Mississippi

Between 25,000 and 30,000 Indians lived in the area now covered by the state of Mississippi when the first European explorers arrived. Chief among the tribes were the Chickasaw, Choctaw, and Natchez. The Spanish explorer De Soto was the first European to set foot in Mississippi. He discovered the Mississippi River in 1541. French explorers descended the Mississippi in 1682 and claimed the entire Mississippi Valley for France. The future state of Mississippi was included in this area.

The first French settlement came in 1699, followed in 1716 by another near present-day Natchez. The first African slaves were brought to Misssissippi in 1719 to work in rice and tobacco fields. All French possessions east of the Mississippi River were ceded to the British in 1763. After the War for Independence, British territories in the area were turned over to the United States. Spain retained control of the area below the 31st parallel as West Florida until 1810.

In 1817, Congress divided the Mississippi Territory into two parts. The eastern part became the Territory of Alabama, while the west became the state of Mississippi. The state capital was located in various cities until it settled in Jackson in 1822. Most of the Indian tribes in Mississippi were gradually forced off their land and onto reservations in Indian Territory, now Oklahoma. The land they left was often ideally suited for cotton farming, which had grown greatly since Eli Whitney's invention of the cotton gin in 1793. Mississippi became one of the wealthiest states in the nation, with an economy based on slaves.

Mississippi was one of the first Southern states to secede in 1861. Its legislature had passed resolutions on November 20, 1860, describing the reasons why secession had become necessary. January 9, less than three weeks after South Carolina had seceded, Mississippi became the second. During the Civil War, several major battles were fought in Mississippi, including Vicksburg, which fell to General Ulysses S. Grant on July 4, 1863. The state was placed under the Reconstruction regime following the war and was readmitted as a state in 1870.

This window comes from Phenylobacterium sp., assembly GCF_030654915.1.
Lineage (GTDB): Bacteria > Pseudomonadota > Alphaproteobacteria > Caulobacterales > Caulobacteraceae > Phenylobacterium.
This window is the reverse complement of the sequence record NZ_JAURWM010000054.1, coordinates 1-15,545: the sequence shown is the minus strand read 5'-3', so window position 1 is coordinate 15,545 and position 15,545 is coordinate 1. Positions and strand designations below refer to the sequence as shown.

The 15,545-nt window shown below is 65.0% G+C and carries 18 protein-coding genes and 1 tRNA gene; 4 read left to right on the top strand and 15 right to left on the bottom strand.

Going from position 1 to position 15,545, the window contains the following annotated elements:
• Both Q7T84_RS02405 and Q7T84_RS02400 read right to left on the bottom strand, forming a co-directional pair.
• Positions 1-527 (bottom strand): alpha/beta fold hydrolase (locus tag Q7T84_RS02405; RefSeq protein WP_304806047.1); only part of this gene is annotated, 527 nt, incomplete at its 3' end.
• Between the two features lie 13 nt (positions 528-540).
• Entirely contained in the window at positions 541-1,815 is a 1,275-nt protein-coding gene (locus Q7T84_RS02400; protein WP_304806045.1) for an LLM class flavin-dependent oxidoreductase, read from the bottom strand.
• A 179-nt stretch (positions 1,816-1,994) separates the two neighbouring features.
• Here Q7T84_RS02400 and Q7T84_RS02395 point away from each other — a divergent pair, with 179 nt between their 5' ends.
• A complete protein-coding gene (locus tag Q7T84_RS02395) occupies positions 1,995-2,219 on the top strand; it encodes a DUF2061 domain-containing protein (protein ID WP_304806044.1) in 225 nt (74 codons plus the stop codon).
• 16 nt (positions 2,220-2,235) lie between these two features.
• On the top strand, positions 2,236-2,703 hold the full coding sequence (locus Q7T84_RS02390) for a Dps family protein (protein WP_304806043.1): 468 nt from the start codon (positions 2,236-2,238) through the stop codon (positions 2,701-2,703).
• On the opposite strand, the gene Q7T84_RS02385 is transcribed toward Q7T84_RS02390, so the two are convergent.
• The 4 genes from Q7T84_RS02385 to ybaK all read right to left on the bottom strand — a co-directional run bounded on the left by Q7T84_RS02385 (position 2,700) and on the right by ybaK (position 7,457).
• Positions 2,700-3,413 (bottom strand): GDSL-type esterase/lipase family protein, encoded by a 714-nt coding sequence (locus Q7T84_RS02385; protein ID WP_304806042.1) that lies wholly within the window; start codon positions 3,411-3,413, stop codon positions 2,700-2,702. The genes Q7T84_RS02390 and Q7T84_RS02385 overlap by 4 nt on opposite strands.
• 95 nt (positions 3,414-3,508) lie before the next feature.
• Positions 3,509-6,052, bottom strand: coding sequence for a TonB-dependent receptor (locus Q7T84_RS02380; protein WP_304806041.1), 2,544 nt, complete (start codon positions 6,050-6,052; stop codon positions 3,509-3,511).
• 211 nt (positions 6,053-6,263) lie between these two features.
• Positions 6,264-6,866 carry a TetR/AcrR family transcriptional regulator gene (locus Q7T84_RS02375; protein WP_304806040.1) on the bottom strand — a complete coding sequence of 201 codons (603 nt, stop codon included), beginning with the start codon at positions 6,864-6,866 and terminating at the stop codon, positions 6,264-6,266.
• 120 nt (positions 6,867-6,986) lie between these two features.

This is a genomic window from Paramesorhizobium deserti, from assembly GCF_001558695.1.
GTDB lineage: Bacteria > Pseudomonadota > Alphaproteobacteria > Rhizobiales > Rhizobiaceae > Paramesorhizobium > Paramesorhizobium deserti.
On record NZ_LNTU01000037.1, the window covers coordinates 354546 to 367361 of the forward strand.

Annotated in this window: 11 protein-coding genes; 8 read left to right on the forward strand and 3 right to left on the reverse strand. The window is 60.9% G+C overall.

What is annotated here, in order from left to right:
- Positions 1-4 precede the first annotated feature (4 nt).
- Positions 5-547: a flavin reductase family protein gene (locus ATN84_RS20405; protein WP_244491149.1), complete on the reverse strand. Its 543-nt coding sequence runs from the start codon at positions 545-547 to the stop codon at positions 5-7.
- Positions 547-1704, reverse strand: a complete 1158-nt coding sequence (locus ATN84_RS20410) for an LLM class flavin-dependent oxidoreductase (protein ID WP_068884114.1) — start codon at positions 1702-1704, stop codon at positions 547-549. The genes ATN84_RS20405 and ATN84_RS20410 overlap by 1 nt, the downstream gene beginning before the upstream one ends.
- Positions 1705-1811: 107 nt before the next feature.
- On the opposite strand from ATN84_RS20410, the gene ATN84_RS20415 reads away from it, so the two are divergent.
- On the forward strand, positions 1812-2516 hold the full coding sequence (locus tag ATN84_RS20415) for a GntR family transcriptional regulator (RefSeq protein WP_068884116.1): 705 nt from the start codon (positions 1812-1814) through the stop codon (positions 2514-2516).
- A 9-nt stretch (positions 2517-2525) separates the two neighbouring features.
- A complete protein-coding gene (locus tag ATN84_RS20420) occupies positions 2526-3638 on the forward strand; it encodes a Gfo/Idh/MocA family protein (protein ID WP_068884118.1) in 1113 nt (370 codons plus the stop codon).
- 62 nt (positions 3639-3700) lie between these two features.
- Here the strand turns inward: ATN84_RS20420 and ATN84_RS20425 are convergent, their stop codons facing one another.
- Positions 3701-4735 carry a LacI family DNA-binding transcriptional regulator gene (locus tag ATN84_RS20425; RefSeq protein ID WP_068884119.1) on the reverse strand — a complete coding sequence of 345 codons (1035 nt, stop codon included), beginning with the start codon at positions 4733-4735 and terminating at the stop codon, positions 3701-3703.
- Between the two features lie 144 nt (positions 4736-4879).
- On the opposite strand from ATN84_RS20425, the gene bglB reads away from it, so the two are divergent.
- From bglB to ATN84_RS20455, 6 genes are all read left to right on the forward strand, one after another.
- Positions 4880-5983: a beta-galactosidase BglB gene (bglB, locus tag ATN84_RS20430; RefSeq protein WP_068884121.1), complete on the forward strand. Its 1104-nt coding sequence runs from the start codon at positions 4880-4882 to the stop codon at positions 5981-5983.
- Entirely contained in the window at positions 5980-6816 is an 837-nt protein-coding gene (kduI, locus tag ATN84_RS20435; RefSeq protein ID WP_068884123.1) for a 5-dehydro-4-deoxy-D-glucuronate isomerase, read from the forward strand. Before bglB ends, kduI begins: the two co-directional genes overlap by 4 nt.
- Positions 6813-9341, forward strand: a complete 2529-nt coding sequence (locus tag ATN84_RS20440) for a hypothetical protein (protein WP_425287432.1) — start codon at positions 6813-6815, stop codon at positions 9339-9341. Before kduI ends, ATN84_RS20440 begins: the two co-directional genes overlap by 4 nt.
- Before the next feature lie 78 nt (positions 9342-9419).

In the middle of the 20th century, the advancement of civil rights was strongly resisted by white residents of the state. Riots occurred when the first black student came to the University of Mississippi. The legal system of Mississippi offered little protection to civil rights workers of either race, several of whom were murdered. Barry Goldwater carried Mississippi by a wide margin for the Republican Party in 1964, marking a shift away from dominance by the Democratic Party that had prevailed for a century.


See Mississippi .

- - - Books You May Like Include: ----

Hidden History of Mississippi Blues by Roger Stolle.
Although many bluesman began leaving the Magnolia State in the early twentieth century to pursue fortune and fame in Chicago, many others stayed home....
Oxford in the Civil War, Battle for a Vanquished Land by Stephen Enzweiler.
Though no legendary battles took place at Oxford, the community was deeply affected by the War Between the States and deeply involved in its proceedin...
Freedom Summer: The Savage Season That Made Mississippi Burn and Made America a Democracy by Bruce Watson.
In the summer of 1964, with the civil rights movement stalled, seven hundred college students descended on Mississippi to register black voters, teach...
I've Got the Light of Freedom: The Organizing Tradition and the Mississippi Freedom Struggle by Charles M. Payne.
This momentous work offers a groundbreaking history of the early civil rights movement in the South. Using wide-ranging archival work and extensive in...
The Eyes of Willie McGee: A Tragedy of Race, Sex, and Secrets in the Jim Crow South by Alex Heard.
A gripping saga of race and retribution in the Deep South and a story whose haunting details echo the themes of "To Kill a Mockingbird." In 1945, Will...